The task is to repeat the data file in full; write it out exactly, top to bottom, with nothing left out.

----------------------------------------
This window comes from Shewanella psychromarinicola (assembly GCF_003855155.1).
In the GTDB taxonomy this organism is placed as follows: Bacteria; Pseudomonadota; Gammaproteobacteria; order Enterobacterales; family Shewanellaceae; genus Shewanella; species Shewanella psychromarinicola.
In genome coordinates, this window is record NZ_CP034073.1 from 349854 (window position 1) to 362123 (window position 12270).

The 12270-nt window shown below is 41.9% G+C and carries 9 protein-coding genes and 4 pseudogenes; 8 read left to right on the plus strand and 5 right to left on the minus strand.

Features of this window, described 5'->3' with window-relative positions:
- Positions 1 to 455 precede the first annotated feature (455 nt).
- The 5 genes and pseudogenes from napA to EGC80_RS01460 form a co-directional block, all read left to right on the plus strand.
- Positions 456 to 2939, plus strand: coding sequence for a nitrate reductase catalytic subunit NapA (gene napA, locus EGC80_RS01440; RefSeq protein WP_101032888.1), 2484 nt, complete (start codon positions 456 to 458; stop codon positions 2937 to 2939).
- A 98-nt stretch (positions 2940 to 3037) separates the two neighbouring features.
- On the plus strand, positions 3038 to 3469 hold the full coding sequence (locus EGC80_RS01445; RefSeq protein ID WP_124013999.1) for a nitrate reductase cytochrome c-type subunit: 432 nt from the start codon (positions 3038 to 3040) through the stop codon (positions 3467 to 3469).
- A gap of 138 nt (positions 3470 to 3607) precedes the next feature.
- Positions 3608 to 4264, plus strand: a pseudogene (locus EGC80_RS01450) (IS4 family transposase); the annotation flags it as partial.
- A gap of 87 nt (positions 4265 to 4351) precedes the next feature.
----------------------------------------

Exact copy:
This window comes from Shewanella psychromarinicola (assembly GCF_003855155.1).
In the GTDB taxonomy this organism is placed as follows: Bacteria; Pseudomonadota; Gammaproteobacteria; order Enterobacterales; family Shewanellaceae; genus Shewanella; species Shewanella psychromarinicola.
In genome coordinates, this window is record NZ_CP034073.1 from 349854 (window position 1) to 362123 (window position 12270).

The 12270-nt window shown below is 41.9% G+C and carries 9 protein-coding genes and 4 pseudogenes; 8 read left to right on the plus strand and 5 right to left on the minus strand.

Features of this window, described 5'->3' with window-relative positions:
- Positions 1 to 455 precede the first annotated feature (455 nt).
- The 5 genes and pseudogenes from napA to EGC80_RS01460 form a co-directional block, all read left to right on the plus strand.
- Positions 456 to 2939, plus strand: coding sequence for a nitrate reductase catalytic subunit NapA (gene napA, locus EGC80_RS01440; RefSeq protein WP_101032888.1), 2484 nt, complete (start codon positions 456 to 458; stop codon positions 2937 to 2939).
- A 98-nt stretch (positions 2940 to 3037) separates the two neighbouring features.
- On the plus strand, positions 3038 to 3469 hold the full coding sequence (locus EGC80_RS01445; RefSeq protein ID WP_124013999.1) for a nitrate reductase cytochrome c-type subunit: 432 nt from the start codon (positions 3038 to 3040) through the stop codon (positions 3467 to 3469).
- A gap of 138 nt (positions 3470 to 3607) precedes the next feature.
- Positions 3608 to 4264, plus strand: a pseudogene (locus EGC80_RS01450) (IS4 family transposase); the annotation flags it as partial.
- A gap of 87 nt (positions 4265 to 4351) precedes the next feature.